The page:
In September-October, 2017, Coldnoon celebrated six years of publishing, and travelling with you. To mark our anniversary, we got together with writers, intellectuals and stalwarts of the art of thinking (and travelling). Here is an interview with Kushanava Choudhury.
We believe making travel arrangements; we subconsciously tend to eliminate those possibilities which we deem unfit to perceived etiquettes, or norms or occasions. Our understanding of travel is based on premises that define what travelling is not. Is writing for you a similar activity, where you are conscious of what writing is not? If so, what according to you is not writing?
Money, mafia, moaning is not writing.
Besides writing what would you most like to be known for?
I would to be known as my late mother’s little son in my small Punjabi town. Shanti’s son.
In 1794, the French author, Xavier de Maistre, wrote the renowned book, Voyage Around my Room, during a month and a half of solitary confinement, in consequence of a duel. Besides being a satire on the contemporary literary culture of voyages and adventures of colonial sailors to prospective new worlds, the book proved to be a demonstration of how an individual is almost always travelling, but perhaps does not recognize the value of their domestic travels, mobility or even touristic acquisitions. How do you see or understand travelling? Do you think it is a necessary activity for a writer?
Traveling is most crucial elements in a writer’s life. Kabir says, I am standing on the cross roads of life, if you want to be a poet, first put your house on fire and come with me and be a poet. In my case, it was my encounter with Annapurnas that opened up my world and made me what I am today. Had I not resolved to quit my teaching stint at the Tribhuwan University to travel to the Himalayas, I wouldn’t have achieved anything substantial in my life. Most of my writing involves a celebration of the Himalayas. It’s my devotion to these magnificent daggers of snow and my tireless travels in the Himalayas that I have been able to write and travel worldwide. So, my head bows in reverence to the spirit of snow that gave me enough food to eat, enough ease to fill my mind to sing of the shimmering glaciers, a sacred mission to survive for the rest of my life.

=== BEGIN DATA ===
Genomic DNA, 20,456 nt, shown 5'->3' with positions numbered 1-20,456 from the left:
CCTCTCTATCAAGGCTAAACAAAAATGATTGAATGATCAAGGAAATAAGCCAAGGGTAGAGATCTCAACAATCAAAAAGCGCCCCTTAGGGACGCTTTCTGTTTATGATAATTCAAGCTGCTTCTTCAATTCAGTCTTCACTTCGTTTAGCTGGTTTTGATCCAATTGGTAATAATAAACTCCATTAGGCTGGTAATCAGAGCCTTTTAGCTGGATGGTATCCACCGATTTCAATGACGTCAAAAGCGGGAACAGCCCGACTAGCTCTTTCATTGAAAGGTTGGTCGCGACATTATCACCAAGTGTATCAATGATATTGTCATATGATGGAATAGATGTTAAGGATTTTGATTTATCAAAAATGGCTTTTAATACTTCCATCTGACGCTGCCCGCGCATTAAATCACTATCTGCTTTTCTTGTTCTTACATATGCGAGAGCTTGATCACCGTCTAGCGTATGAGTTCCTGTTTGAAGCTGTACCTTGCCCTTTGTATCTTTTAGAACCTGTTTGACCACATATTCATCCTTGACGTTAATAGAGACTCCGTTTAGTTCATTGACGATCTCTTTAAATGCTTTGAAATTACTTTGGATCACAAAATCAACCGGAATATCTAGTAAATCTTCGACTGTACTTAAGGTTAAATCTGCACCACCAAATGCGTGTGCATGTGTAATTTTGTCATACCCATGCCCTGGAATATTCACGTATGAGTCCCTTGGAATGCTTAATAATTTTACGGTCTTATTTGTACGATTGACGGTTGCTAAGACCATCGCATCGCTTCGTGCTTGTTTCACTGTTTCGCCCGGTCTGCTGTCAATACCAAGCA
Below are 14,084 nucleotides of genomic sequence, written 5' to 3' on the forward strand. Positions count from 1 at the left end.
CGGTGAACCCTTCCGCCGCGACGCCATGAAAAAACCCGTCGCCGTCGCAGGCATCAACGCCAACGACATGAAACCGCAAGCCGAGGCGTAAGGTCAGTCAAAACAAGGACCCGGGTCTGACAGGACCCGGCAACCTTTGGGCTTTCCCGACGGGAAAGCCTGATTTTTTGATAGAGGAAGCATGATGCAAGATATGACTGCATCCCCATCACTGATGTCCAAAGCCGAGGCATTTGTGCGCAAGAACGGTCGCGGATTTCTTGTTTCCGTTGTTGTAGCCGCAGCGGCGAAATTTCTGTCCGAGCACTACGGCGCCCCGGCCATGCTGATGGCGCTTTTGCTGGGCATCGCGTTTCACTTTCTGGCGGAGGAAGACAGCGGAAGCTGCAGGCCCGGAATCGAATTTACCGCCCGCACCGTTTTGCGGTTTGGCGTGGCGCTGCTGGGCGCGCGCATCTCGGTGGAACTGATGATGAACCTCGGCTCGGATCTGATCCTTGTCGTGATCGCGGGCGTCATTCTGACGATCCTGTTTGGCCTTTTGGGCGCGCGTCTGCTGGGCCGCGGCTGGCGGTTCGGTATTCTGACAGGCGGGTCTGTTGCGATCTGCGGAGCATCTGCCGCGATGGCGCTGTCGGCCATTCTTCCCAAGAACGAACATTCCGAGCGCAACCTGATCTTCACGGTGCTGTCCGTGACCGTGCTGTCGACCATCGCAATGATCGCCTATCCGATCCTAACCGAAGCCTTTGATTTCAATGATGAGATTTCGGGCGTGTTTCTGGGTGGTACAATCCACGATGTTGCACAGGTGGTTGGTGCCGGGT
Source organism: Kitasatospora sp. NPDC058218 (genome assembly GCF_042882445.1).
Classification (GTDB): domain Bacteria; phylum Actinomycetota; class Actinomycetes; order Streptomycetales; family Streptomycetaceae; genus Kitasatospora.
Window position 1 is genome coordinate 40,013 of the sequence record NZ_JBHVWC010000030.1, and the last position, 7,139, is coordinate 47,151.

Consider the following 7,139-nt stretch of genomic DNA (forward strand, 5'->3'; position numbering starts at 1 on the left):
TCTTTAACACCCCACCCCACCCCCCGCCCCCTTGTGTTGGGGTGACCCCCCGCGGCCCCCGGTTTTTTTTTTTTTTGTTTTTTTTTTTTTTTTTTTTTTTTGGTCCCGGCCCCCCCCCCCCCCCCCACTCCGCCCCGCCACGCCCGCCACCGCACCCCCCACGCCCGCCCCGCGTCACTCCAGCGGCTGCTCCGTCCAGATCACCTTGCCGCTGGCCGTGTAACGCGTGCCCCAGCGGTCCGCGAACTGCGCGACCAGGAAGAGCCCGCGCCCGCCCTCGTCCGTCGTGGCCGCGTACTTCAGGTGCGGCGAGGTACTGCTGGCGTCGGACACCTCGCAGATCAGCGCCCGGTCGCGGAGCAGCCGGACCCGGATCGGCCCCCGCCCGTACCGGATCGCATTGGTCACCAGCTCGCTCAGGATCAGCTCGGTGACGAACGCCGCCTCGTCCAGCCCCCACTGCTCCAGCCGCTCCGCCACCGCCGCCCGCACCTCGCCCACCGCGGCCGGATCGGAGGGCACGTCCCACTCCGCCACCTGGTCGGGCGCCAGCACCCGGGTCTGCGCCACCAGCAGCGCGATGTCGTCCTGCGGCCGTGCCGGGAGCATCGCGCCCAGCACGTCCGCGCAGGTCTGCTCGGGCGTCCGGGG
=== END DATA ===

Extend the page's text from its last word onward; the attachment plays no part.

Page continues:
Your favorite or most striking lines by another author; or if you will, any composed by yourself?
The kisses you refused
were the best
like the poems
on the lake I did not write (Best Poems, From Annapurna Poems)
Do respond to the following words:
“Where there is no imagination, there is no horror.” ― Arthur Conan Doyle.
To write you need to imagine like Alfred Hitchcock the guy standing on the other side of the shower with a knife. Or death and your demons waiting for you. So to address your demons and your society’s, you need imagination.
What do you think of Coldnoon?
Lovely magazine, so proud to be part of this grand mission. Namaste!